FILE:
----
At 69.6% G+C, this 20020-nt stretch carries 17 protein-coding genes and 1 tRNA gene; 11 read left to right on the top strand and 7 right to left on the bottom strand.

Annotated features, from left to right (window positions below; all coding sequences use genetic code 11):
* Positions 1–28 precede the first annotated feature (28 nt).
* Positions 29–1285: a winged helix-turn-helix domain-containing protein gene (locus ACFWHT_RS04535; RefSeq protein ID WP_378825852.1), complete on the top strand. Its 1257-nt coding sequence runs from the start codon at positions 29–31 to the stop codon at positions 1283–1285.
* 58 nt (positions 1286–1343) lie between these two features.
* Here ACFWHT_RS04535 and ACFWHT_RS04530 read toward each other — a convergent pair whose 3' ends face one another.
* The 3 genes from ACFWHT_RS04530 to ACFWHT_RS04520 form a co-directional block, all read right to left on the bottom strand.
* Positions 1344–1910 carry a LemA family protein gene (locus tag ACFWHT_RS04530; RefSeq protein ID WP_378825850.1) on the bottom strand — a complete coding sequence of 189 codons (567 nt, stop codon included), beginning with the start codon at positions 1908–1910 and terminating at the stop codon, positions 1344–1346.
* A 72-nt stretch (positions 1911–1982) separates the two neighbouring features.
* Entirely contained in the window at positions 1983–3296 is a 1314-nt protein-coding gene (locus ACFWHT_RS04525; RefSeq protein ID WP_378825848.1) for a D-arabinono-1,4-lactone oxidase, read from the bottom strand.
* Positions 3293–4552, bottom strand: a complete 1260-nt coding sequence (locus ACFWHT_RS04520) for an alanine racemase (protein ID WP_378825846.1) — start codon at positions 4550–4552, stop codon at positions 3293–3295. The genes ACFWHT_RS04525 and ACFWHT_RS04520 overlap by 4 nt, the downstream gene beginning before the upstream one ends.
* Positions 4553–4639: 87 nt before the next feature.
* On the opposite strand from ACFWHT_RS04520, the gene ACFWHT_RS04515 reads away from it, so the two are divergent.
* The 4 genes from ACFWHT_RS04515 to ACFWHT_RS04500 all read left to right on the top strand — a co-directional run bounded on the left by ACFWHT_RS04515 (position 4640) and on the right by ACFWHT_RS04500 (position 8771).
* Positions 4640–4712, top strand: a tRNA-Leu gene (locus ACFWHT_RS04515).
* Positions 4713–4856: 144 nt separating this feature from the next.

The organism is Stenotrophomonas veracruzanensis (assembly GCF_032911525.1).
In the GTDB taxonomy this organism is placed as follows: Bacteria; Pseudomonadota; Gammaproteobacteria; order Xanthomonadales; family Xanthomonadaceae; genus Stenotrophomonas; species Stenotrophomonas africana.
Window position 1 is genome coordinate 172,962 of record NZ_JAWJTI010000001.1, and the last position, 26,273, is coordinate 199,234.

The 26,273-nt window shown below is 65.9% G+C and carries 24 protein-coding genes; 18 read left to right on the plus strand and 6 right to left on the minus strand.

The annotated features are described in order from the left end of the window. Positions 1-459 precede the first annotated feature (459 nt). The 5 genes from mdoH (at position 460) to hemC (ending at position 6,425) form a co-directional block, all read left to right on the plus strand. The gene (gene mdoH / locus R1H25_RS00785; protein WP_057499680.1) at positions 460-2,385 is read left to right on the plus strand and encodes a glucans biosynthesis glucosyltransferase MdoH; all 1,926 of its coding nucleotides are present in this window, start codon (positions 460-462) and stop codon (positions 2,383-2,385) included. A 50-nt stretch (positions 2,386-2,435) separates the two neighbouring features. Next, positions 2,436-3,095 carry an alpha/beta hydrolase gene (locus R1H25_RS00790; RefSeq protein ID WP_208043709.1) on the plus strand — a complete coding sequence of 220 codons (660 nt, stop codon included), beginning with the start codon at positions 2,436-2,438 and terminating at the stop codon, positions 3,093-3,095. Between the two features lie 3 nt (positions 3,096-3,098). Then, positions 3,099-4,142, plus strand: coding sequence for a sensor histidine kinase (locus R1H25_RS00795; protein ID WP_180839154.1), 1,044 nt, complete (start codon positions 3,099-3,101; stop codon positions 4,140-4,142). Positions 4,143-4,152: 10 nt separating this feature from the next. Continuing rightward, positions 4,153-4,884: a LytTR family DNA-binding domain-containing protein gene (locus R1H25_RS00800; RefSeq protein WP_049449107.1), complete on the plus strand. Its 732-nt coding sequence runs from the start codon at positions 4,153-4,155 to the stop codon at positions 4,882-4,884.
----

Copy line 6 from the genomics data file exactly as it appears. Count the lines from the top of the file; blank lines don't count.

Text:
* Here ACFWHT_RS04535 and ACFWHT_RS04530 read toward each other — a convergent pair whose 3' ends face one another.